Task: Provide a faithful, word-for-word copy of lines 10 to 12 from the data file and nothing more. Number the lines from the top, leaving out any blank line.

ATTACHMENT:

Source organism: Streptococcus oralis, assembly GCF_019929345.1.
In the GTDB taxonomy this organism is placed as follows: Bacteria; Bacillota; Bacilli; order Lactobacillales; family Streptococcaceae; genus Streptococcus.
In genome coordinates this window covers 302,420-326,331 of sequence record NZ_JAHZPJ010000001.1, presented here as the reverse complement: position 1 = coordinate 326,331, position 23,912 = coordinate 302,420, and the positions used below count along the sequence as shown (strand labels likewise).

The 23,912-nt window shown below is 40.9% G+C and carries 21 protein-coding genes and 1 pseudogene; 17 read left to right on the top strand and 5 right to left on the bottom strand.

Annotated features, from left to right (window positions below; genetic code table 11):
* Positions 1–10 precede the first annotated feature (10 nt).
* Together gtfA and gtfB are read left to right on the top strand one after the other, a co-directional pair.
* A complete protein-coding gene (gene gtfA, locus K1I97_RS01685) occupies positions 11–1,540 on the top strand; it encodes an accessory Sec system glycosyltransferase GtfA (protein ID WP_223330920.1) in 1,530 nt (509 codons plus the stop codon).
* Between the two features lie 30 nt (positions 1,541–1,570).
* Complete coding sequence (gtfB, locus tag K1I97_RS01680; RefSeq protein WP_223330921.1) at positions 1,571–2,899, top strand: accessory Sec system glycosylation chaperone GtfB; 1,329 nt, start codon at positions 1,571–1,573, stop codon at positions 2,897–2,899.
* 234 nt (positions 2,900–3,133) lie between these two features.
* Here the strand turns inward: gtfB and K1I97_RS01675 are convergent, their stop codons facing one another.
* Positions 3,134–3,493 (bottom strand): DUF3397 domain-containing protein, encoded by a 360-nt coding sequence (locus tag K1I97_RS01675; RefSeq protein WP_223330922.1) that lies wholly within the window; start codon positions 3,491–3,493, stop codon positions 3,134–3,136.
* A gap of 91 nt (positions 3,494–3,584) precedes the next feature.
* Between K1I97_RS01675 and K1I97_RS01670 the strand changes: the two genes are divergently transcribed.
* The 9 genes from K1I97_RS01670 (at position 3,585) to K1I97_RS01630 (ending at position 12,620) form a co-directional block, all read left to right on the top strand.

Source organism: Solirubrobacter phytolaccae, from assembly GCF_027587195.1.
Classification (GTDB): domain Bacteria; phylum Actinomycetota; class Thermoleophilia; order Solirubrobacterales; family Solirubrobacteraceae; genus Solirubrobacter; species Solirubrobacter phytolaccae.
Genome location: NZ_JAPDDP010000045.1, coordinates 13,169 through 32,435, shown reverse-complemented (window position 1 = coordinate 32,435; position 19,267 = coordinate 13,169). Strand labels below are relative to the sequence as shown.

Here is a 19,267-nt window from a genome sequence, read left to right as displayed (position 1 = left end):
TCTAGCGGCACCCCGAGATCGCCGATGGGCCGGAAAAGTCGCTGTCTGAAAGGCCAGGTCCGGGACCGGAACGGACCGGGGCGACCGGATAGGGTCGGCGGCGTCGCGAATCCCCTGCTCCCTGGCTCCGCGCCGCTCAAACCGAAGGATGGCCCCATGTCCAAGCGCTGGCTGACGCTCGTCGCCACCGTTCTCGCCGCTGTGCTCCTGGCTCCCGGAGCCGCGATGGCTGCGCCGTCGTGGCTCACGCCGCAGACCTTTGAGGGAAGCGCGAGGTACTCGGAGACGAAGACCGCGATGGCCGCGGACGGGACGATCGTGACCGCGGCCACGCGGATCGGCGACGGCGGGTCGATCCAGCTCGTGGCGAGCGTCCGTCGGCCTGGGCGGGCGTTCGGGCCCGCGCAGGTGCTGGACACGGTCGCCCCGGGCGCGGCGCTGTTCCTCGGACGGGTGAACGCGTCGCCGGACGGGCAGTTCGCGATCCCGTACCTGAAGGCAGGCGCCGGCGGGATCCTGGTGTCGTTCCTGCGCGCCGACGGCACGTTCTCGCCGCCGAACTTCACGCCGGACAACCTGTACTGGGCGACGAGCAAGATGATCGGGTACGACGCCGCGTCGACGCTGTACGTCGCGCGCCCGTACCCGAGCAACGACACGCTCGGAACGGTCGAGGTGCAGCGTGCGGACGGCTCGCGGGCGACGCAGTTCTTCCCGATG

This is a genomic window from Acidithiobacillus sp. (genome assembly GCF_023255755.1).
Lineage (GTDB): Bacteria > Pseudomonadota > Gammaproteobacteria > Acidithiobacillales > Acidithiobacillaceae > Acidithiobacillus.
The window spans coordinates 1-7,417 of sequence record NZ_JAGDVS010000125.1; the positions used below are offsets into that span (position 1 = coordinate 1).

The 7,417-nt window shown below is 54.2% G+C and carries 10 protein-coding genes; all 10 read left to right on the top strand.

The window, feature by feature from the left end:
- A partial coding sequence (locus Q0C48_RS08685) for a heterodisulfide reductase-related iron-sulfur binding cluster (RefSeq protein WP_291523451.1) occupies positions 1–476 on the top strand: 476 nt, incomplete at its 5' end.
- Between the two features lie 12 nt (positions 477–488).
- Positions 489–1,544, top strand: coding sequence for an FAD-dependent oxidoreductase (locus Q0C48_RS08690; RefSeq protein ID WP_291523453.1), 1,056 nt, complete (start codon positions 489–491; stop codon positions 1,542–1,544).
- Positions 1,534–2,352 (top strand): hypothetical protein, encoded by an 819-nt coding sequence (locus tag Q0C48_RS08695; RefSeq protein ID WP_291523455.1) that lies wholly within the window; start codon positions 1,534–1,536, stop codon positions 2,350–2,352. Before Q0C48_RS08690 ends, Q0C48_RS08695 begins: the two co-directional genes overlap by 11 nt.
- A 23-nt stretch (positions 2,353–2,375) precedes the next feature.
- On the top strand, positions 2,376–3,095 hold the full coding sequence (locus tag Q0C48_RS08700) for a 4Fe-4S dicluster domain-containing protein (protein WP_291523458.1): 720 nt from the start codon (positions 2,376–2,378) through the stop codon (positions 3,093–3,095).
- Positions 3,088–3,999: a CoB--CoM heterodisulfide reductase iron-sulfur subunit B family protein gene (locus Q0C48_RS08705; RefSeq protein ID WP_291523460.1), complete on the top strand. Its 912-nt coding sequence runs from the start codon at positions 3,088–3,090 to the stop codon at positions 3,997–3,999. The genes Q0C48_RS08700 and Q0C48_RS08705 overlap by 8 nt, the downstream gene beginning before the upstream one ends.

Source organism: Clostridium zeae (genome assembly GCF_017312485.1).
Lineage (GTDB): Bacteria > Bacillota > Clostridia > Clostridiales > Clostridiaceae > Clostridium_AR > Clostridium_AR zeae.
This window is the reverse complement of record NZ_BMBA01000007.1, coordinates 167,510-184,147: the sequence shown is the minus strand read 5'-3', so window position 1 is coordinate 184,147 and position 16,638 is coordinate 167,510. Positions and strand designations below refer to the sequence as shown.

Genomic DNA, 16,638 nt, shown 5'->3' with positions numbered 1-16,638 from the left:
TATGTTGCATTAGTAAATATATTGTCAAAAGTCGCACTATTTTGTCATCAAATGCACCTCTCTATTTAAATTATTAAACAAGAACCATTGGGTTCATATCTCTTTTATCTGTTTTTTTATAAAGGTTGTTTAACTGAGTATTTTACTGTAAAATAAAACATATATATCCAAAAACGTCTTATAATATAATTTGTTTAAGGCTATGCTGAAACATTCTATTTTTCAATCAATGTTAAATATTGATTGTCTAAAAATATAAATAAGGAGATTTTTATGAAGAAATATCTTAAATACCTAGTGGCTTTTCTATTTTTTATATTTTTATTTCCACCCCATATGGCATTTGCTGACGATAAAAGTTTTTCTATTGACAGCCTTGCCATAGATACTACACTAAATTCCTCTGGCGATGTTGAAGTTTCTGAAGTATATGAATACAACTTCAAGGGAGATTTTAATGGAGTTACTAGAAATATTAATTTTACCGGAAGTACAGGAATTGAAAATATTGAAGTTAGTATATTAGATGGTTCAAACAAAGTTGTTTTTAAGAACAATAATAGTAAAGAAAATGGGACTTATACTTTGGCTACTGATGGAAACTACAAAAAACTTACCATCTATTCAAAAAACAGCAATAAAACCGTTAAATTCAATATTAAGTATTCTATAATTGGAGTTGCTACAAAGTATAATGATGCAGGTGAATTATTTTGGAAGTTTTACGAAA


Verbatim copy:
* Complete coding sequence (gtfB, locus tag K1I97_RS01680; RefSeq protein WP_223330921.1) at positions 1,571–2,899, top strand: accessory Sec system glycosylation chaperone GtfB; 1,329 nt, start codon at positions 1,571–1,573, stop codon at positions 2,897–2,899.
* 234 nt (positions 2,900–3,133) lie between these two features.
* Here the strand turns inward: gtfB and K1I97_RS01675 are convergent, their stop codons facing one another.